Pakistani Prime Minister Sharif evidently is not getting through in any meaningful way. This is horrible.
And then there’s Syria and the atrocities being committed there.
Rebels led by al-Qa’ida-linked fighters gained control of a Christian town north-east of the capital, Damascus…
Maaloula, strategically located in the mountains overlooking Damascus, is a Unesco World Heritage Site, hailed as a beacon of Christianity and one of the last places in the world where the ancient language of Aramaic [the language of Jesus Christ] is spoken. The Muslim population has grown in recent decades, and the two religions frequently wage a war of words over loudspeakers, Friday prayers from the town’s two new mosques competing for attention with hymns of nuns that reverberate through the valley.
Now, the town has fallen into a far more violent back-and-forth as government forces have battled to regain control from the al-Qa’ida-linked Jabhat al-Nusra rebels, who first overran government roadblocks and entered the town…
…the recent kidnappings of prominent Orthodox bishops, plus the Christian peace activist Father Paolo Dall’Oglio, have raised disturbing parallels to the height of sectarian violence in Iraq, and fears that Syria’s Christian minority may not survive the war.
And in Egypt…
The last month and a half has seen perhaps the worst anti-Christian violence in Egypt in seven centuries, with dozens of churches torched. Yet the western media has mainly focused on army assaults on the Muslim Brotherhood, and no major political figure has said anything about the sectarian attacks.
Re-read that. This is “perhaps the worse anti-Christian violence in Egypt in seven centuries.” Yet look at the follow up sentence about the western media and the world’s major political figures.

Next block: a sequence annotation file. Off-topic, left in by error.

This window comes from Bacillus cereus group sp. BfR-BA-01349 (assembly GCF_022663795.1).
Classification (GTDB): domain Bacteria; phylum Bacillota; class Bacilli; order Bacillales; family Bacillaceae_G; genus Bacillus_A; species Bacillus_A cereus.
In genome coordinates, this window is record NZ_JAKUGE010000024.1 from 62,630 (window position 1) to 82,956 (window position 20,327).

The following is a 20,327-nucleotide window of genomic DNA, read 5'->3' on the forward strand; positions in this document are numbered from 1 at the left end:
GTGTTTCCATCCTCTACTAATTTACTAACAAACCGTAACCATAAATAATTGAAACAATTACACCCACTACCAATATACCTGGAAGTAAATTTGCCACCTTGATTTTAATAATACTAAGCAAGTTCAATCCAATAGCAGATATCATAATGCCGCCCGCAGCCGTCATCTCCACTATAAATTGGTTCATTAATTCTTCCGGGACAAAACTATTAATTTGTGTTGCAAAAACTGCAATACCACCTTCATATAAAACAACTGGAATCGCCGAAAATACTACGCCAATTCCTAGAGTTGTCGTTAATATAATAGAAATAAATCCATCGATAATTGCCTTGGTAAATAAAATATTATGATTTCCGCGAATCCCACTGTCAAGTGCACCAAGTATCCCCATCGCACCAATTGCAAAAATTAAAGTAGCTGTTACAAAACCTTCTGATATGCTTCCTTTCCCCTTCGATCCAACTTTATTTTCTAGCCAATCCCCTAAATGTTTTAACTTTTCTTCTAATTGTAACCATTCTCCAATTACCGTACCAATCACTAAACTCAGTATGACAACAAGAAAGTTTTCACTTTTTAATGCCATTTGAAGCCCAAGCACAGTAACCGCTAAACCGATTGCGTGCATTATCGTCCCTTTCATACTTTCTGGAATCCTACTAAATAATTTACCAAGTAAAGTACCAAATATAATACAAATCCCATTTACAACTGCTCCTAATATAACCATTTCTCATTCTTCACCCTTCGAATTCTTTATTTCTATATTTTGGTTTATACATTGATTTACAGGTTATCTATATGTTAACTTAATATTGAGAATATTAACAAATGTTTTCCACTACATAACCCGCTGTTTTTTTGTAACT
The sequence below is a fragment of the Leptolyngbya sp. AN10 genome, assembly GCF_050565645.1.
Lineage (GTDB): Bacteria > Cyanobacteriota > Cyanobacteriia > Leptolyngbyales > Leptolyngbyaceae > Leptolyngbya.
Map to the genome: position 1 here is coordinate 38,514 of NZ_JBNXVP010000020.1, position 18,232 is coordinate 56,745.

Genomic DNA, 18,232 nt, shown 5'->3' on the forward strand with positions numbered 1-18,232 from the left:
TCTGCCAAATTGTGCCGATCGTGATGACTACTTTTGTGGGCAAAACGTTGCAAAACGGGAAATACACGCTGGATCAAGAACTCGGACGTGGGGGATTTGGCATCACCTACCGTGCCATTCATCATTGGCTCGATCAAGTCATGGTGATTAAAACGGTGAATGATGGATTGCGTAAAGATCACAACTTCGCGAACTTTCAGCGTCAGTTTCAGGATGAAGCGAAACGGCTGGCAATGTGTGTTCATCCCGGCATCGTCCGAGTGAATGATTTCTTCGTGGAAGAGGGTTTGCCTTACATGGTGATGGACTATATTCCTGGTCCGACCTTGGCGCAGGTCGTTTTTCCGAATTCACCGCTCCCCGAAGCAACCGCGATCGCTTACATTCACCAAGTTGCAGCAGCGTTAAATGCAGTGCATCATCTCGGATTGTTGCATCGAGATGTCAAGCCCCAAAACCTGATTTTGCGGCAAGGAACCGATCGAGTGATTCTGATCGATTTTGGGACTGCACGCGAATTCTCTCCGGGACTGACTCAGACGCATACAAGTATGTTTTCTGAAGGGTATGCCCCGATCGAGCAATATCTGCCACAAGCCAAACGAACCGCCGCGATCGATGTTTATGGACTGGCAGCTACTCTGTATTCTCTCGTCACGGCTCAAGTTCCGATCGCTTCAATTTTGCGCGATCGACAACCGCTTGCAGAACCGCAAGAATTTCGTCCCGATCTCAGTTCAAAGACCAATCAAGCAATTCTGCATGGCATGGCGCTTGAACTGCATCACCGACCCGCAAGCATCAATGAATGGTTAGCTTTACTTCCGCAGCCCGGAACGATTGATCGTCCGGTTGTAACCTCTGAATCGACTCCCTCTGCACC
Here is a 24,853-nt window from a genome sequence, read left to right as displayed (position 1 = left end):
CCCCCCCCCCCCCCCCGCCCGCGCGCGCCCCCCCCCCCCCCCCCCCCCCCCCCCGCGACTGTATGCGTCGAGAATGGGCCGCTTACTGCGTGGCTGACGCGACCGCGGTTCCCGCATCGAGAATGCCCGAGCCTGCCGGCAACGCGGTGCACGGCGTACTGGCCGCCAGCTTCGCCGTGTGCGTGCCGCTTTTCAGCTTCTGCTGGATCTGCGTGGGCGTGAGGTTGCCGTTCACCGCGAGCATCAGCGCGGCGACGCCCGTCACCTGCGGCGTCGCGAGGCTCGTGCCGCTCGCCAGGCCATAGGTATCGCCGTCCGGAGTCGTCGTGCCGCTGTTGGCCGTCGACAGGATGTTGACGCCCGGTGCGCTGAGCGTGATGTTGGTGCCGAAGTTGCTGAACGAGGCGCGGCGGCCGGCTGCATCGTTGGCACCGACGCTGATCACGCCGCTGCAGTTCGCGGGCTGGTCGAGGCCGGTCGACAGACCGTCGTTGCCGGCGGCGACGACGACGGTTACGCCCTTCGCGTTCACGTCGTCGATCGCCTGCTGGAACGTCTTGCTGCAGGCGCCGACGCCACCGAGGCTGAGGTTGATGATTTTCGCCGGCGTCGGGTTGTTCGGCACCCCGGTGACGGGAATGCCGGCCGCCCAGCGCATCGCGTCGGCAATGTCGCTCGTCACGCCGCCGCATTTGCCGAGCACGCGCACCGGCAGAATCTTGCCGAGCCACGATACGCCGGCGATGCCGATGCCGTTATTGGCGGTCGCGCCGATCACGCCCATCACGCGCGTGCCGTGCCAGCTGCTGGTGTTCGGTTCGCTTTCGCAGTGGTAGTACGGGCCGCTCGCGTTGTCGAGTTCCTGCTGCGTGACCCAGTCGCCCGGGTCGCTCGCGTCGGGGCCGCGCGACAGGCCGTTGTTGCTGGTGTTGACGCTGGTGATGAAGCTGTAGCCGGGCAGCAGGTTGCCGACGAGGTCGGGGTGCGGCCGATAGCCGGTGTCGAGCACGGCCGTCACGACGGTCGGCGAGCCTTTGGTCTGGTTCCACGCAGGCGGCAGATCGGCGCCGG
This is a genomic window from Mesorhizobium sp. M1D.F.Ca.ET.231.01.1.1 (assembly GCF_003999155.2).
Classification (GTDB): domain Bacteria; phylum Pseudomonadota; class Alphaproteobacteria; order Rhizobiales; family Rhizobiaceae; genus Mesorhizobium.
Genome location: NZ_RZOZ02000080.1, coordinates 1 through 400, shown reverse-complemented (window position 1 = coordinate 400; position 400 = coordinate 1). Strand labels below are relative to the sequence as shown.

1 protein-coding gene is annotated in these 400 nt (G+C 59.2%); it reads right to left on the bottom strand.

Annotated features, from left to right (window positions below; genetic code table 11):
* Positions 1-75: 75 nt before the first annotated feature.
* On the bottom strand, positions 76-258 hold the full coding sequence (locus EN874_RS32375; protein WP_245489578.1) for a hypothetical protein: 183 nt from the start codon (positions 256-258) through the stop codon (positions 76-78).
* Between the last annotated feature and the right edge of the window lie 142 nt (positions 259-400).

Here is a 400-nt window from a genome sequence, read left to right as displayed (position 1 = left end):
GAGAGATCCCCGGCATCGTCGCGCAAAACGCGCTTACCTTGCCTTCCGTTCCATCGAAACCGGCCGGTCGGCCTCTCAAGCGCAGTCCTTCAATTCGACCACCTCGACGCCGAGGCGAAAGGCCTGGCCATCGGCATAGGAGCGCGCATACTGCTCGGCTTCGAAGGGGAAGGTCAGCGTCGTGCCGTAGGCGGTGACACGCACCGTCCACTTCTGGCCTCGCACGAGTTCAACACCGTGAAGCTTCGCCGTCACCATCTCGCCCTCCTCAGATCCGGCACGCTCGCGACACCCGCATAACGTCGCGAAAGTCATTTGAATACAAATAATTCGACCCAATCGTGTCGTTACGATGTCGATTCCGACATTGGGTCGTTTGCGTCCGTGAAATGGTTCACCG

Last week at the National Liberal Club there was a discussion asking why the American and British press have ignored or under-reported this persecution, and (in some people’s minds) given a distorted narrative of what is happening.
Judging by the accounts given by one of the other speakers, Nina Shea of the Center for Religious Freedom, the American press is even more blind, and their government not much better…
The night ended with historian Tom Holland declaring sadly that we are now seeing the extinction of Christianity and other minority faiths in the Middle East. As he pointed out, it’s the culmination of the long process that began in the Balkans in the late 19th century, reached its horrific European climax in 1939-1945, and continued with the Greeks of Alexandria, the Mizrahi Jews and most recently the Chaldo-Assyrian Christians of Iraq. The Copts may have the numbers to hold on, Holland said, and the Jews of Israel, but can anyone else?
Pay attention, world. This demands an all-in effort to aid humanity and fundamental human rights. But the world is busy and distracted. That’s both understandable, and incomprehensible when this is happening.
The saddest audience question was from a young man who I’m guessing was Egyptian-British. He asked: ‘Where was world Christianity when this happened?’
Nowhere. Watching X-Factor. Debating intersectionality. Or just too frightened of controversy to raise Muslim-on-Christian violence.
That’s a very likely reality.
The most outspoken British religious leader has been Rabbi Jonathan Sacks, and the debate brought to mind something Rabbi Sacks recently said about Middle Eastern Christians, comparing their fate with those of the Jews in Europe, and quoting Martin Luther King: ‘In the End, we will remember not the words of our enemies, but the silence of our friends.’